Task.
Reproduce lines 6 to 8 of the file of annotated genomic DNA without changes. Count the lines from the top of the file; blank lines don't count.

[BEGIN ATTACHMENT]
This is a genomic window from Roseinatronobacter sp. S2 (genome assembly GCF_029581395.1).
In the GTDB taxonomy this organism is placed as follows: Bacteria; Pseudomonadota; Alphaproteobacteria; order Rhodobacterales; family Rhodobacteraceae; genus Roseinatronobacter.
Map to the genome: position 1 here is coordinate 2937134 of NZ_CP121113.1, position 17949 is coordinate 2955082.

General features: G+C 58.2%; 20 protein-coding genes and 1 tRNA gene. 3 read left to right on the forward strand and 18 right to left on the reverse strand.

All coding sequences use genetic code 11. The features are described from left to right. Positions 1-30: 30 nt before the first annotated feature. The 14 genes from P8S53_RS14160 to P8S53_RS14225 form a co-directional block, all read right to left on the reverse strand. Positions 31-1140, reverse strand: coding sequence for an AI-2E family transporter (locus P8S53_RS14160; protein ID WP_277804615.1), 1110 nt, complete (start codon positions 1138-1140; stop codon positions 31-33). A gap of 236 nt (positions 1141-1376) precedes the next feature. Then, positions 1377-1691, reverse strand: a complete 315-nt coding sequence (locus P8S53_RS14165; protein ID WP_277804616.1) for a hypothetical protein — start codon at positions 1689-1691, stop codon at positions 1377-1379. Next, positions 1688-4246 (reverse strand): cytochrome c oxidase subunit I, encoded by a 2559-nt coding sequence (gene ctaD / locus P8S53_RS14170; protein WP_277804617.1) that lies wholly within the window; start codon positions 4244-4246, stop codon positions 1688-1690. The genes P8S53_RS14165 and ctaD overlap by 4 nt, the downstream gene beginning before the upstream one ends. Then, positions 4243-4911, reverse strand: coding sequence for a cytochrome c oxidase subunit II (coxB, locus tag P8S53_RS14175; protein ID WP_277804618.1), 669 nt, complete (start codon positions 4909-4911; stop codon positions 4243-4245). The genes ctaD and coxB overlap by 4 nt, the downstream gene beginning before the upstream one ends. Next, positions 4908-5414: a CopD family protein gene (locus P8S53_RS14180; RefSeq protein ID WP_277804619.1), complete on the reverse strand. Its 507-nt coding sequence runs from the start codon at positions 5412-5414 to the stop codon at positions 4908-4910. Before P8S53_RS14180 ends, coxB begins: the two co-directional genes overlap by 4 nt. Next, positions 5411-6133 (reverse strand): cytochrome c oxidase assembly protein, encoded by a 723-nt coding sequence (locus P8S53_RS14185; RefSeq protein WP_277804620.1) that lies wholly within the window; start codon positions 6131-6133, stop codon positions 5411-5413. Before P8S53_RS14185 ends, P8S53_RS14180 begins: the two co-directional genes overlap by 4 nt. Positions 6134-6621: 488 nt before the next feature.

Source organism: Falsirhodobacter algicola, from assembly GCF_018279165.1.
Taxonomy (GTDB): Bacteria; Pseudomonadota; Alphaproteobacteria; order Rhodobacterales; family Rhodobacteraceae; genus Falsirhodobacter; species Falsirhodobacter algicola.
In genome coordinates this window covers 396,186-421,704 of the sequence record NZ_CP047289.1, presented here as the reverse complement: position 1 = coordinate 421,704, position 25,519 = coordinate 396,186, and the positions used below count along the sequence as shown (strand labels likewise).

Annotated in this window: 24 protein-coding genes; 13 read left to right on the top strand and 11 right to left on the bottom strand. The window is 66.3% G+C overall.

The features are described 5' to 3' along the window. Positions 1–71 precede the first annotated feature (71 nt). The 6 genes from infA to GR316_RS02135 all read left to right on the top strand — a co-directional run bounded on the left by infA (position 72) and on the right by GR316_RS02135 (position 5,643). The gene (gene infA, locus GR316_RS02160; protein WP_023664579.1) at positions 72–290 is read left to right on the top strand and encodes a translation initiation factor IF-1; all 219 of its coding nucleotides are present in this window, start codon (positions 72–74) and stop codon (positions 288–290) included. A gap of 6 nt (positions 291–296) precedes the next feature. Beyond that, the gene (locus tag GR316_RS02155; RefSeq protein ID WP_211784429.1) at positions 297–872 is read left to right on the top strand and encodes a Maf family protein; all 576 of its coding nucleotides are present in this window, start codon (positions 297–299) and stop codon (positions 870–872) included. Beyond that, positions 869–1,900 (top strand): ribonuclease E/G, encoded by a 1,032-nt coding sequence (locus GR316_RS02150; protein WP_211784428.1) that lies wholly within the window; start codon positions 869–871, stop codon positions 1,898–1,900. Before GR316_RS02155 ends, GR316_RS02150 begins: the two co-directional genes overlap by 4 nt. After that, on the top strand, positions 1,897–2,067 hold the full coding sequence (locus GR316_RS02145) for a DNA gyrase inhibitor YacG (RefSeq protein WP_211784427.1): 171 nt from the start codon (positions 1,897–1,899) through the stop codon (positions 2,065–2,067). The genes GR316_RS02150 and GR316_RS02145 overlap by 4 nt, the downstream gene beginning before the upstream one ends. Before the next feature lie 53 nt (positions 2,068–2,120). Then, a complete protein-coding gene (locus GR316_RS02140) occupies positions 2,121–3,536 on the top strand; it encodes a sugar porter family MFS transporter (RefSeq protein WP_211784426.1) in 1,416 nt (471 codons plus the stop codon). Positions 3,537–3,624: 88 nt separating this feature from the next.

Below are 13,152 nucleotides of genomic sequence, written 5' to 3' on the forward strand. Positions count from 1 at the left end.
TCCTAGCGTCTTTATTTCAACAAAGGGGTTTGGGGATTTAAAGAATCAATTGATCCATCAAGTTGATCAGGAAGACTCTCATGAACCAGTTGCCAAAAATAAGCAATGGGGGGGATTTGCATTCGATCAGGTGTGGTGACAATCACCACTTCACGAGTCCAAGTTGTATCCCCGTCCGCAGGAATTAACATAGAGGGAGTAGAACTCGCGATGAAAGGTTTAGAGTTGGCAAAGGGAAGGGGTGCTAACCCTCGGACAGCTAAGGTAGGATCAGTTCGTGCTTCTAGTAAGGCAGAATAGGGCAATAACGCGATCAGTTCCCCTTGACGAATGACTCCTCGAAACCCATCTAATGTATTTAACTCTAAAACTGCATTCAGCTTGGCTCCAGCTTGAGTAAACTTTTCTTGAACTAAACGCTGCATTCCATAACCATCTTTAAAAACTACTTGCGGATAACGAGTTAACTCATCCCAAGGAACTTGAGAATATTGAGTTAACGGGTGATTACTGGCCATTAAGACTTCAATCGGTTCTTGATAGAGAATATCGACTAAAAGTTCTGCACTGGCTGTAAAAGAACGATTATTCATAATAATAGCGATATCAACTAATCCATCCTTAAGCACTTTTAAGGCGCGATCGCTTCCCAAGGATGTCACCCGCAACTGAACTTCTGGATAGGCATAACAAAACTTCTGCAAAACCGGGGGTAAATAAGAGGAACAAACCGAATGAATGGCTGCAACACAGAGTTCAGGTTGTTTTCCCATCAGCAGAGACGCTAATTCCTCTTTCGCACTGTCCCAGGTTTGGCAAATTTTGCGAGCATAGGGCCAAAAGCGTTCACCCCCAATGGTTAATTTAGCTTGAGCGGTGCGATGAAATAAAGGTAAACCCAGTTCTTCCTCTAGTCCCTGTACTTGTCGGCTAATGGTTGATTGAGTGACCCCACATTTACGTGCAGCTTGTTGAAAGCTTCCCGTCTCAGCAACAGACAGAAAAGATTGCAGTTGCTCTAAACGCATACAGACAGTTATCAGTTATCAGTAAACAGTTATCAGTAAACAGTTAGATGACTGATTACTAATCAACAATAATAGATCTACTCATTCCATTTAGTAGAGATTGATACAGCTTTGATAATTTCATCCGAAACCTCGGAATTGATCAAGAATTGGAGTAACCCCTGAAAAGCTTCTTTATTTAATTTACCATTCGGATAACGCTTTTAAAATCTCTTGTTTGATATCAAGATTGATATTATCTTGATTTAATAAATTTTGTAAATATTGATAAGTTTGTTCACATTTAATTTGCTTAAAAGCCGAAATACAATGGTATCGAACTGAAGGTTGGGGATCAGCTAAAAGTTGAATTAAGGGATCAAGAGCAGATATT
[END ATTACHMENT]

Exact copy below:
Source organism: Falsirhodobacter algicola, from assembly GCF_018279165.1.
Taxonomy (GTDB): Bacteria; Pseudomonadota; Alphaproteobacteria; order Rhodobacterales; family Rhodobacteraceae; genus Falsirhodobacter; species Falsirhodobacter algicola.
In genome coordinates this window covers 396,186-421,704 of the sequence record NZ_CP047289.1, presented here as the reverse complement: position 1 = coordinate 421,704, position 25,519 = coordinate 396,186, and the positions used below count along the sequence as shown (strand labels likewise).